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Sunday, December 19, 2010

> Heavy snow freezes travel across UK

LONDON, Dec 19 : Millions of road, rail and airline passengers faced another day of chaos as the worst winter for 30 years continued to wreak travel havoc across Britain.

Planes were grounded at Heathrow, Gatwick and Stansted, while many regional airports were also severely affected by ice and snow.

Tens of thousands of airline passengers, whose flights were cancelled, were forced to bed down at Heathrow and other airports as hotels quickly filled up.

After being forced to shut Saturday, Heathrow said it would not be allowing any incoming flights and only a handful would be able to depart.

A spokeswoman for Heathrow, which experienced temperatures of minus 5.2C overnight, said: "Heathrow Airport will not be accepting arrivals on Sunday, and will only manage a handful of departures as our airfield team continues to deal with the impacts of yesterday's bad weather and prepares the airport for a full reopening on Monday.

"We are extremely sorry for the disruption this will cause to passengers and airlines and we stress that passengers must check with their airlines before travelling to the airport. We will provide regular updates."

Gatwick Airport reopened after planes were grounded for large period Saturday, but widespread disruption was expected with officials advising passengers to check with their airline before travelling.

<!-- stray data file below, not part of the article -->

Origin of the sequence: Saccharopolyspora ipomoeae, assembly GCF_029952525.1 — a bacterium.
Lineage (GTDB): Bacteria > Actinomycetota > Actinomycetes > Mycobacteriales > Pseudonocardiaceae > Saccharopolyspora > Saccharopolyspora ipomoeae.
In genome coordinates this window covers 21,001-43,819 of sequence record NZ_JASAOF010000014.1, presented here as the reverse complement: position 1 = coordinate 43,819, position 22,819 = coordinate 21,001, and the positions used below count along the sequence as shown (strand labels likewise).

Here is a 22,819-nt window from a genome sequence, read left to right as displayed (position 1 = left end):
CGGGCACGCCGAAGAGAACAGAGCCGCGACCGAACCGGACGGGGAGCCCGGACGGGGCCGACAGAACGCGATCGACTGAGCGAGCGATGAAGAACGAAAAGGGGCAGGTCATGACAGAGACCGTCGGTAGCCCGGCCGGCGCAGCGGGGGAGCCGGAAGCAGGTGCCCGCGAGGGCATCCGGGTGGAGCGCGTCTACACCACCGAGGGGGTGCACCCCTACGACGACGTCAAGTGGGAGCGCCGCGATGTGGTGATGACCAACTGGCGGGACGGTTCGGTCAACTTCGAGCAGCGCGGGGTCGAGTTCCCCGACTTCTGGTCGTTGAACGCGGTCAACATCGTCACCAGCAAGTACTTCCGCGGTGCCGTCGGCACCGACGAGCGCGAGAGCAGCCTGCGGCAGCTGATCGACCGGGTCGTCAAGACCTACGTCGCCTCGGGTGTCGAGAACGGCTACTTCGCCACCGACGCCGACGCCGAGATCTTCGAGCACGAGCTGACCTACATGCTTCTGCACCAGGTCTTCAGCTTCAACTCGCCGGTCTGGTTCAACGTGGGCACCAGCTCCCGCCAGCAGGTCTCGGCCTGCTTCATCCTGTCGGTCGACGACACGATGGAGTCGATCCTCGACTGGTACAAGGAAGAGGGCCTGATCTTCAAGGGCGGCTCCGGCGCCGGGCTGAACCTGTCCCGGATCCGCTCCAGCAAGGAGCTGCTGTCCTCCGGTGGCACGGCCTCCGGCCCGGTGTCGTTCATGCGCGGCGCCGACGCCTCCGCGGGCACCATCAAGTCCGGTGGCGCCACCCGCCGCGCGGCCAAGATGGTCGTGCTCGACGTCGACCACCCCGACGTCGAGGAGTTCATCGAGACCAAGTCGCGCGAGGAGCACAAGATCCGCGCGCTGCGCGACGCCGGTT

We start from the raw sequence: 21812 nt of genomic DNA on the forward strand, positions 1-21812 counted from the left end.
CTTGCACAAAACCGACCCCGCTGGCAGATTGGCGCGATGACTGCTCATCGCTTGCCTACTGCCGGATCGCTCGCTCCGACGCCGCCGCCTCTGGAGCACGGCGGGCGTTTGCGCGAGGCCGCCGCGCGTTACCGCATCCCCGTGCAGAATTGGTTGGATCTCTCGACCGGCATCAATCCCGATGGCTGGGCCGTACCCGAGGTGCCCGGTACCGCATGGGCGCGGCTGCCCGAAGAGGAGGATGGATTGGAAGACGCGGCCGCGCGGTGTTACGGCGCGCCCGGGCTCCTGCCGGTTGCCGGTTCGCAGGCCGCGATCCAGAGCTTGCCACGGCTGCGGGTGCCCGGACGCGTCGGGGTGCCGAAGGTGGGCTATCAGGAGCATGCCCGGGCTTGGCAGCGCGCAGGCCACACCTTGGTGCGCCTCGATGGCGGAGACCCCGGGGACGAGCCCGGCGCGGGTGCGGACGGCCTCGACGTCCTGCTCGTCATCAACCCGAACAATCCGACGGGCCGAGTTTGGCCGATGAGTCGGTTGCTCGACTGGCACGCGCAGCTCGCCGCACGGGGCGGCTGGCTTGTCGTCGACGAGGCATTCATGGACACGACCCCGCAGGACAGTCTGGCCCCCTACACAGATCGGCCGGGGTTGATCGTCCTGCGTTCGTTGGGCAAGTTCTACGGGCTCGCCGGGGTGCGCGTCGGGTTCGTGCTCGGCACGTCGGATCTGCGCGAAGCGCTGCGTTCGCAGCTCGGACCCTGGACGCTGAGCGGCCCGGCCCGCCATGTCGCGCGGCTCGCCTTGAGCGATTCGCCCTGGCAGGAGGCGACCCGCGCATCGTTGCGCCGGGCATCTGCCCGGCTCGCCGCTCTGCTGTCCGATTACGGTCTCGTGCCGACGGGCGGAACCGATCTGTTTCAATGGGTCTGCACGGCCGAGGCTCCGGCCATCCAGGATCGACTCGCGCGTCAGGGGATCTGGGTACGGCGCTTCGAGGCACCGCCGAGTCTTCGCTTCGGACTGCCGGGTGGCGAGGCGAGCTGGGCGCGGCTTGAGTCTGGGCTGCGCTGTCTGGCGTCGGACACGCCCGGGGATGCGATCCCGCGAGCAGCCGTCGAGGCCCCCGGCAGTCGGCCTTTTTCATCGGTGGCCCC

Plummeting overnight temperatures were being blamed for leaving runways to icy for planes to land safely.

But frustrated passengers were questioning why airports in other countries with similar weather conditions were continuing to operate.

On the roads and rail networks similar misery was being experienced by tens of thousands of people struggling to get away for Christmas.

Meanwhile nearly a quarter of all train services suffered delays and cancellations, with operators in the south, including Southeastern and Southern Railway, struggling to keep ice from forming on the 'third' rail,which transmits power to the electric trains.

However other train companies managed to run a normal Saturday service on most mainline services after spending Friday night clearing snow off lines and points.

There was heavy snow across much of south and south west England, the south Midlands, Merseyside, Northern Ireland and Scotland and further falls were forecast for the coming days.

Forecasters warned that Britain was heading for the coldest December on record, with a current average temperature of minus 0.7C - five degrees below the long-term average.

The Met Office warned of more snow on Monday, particularly in north east England and northern Scotland. With many roads in a treacherous state there were warnings of fuel and food
shortages in some parts of the country.

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